Georgie bit her lip. She didn’t know much at all about the Europan Confederacy.
“They’rs good s’callin’ him a terrorist, t’bogey word’ve the last cent’ry,” Coronach chuckled humorlessly through her teeth. It produced a ghastly noise like the first rattling breath of a corpse reanimated. “S’enough t’know they’re wrong,”
“The situation on Europa is more complicated than that,” Faruq remanded her, ostensibly speaking to Georgie. “We just… want room to maneuver. And our intentions look as pure as they are only if we send an… innocent, so to speak.” He smiled sheepishly.
“What—would I have to do?” Georgie spoke, but inwardly she was marveling with dread at the infernal force was drawing her in deeper.
“Plant y’ass n’a wayfare station.”
“Nothing you don’t want to.”
Georgie hesitated. Caught between terror and self-loathing.
“Please, don’t burden yourself,” Faruq insisted, rising. “And you can take time to make this decision--.”
But Coronach knew as well as Georgie did that if she didn’t commit now then she would, very soon, prevaricate herself right out of the affair.
“Yeh, it’ll b’fine,” the Specialist grated, and she rose also, her spiny fists clenched. “Like Europa says, they take care’ve people like this terr’ist. Shove ah t’dispossessed in t’the penumbra’ve their anti-radiation shields an’ when t’poor bastards get infected they deliver’em the munificent blessin’ve comfor’ble imprisonment n’exploitation n’research hospitals.”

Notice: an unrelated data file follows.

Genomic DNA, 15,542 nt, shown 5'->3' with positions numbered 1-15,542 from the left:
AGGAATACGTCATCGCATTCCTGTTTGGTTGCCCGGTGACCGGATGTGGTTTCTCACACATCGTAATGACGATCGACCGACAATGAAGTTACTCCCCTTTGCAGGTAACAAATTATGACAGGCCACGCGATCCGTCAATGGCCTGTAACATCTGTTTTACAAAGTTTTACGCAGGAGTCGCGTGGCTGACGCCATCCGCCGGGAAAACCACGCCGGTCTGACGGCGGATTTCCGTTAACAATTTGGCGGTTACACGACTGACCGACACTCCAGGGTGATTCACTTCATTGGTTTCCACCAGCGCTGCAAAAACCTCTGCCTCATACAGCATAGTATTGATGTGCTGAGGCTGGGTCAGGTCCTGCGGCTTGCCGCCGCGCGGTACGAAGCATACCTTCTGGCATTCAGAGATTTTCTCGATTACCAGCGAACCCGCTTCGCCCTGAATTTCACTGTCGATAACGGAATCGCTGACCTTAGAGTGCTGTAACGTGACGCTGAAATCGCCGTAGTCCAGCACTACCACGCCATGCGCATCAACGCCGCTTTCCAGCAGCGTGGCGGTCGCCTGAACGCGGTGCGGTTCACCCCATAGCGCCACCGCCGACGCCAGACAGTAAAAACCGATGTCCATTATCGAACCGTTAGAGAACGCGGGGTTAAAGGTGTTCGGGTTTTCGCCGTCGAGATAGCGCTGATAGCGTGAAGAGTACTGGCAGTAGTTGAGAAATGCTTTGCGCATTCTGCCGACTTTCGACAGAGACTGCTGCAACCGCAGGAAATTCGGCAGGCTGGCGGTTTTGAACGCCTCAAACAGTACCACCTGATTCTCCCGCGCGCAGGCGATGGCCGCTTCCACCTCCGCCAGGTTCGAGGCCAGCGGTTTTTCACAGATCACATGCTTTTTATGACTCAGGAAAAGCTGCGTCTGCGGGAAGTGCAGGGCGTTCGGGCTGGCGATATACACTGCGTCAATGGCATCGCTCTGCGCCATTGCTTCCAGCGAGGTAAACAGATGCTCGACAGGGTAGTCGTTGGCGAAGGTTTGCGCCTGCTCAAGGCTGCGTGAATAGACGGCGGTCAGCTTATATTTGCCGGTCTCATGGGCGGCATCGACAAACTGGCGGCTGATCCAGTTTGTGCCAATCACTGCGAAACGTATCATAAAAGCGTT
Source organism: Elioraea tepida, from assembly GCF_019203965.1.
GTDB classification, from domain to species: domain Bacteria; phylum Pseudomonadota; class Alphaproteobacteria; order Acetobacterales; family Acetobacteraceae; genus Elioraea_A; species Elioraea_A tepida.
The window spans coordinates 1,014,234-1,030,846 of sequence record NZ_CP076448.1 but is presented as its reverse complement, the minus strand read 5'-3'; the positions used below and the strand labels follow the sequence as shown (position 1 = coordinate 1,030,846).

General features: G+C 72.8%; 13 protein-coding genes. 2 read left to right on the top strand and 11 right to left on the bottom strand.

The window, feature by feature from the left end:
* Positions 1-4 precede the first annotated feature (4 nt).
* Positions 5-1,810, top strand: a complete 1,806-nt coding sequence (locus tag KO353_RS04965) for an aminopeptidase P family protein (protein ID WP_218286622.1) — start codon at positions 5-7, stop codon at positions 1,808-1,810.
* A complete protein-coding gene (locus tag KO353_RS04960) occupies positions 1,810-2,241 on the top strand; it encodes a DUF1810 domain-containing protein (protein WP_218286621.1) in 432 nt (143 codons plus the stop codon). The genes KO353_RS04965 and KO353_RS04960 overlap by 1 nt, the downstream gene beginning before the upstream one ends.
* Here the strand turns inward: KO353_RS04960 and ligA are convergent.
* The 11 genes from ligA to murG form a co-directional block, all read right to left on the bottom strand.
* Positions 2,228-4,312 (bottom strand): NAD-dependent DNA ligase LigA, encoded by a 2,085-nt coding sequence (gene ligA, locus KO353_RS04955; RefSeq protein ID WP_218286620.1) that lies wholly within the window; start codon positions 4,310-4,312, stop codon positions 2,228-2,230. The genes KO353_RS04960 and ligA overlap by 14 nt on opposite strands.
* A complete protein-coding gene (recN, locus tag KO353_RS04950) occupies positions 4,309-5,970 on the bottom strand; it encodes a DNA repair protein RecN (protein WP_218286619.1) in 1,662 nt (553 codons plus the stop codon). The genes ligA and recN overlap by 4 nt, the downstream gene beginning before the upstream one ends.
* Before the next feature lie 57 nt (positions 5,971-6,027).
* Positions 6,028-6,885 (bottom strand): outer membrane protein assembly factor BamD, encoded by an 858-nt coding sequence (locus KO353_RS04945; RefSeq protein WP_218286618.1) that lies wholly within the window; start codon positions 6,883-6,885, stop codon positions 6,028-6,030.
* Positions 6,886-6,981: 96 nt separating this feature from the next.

At this Faruq ran a hand over his face. “Regardless of our actions nothing will change, Rona. Don’t guilt--.”
“Imma one s’gave up on t’world, n’you,” the Specialist growled. “So pay t’kid’s morals more respect.”
Georgie blushed as she watched the Investigator go.
“I’m sorry,” Faruq hurried to say. “That wasn’t fair of her. You--.”
“The point is nothing’s fair, right?” Georgie squeaked, heart pounding as she bowed her head. “So you should make me do it. Because I—won’t otherwise.”
For a long time that room was absolutely still. The Police-Commander’s brow furrowed. He seemed on the verge of objecting, but then he laid a hand on Georgie’s shoulder instead.
“Give your word or don’t, girl. Nobody makes anyone do anything, not in the real world.”
Georgie swallowed and, rushing to outpace the horrors her imagination was conjuring, blurted: “I swear I’ll go with her when she leaves,” She felt a shiver run down her spine and cursed her own pathos. “Just please don’t—offer me the choice to back out again.”
And then she had done it—she was plunging face-first into a yawning black chasm, and she couldn’t breathe and she felt light-headed enough that she had to brace herself against the table. But then--.
Faruq gripped her shoulder firmly. Georgie turned her swimming eyes up, and felt her vision refocus around his grin. It covered his whole face, so bright and strong it put the all-too distal sun to shame for its strength. She was nodding before he spoke; she trusted that grin absolutely.
“Lunch is on me,” he was saying, as though she hadn’t quailed at all. “I’d recommend the kibbeh. And my wife is picking me up—I’d really like you to meet her.”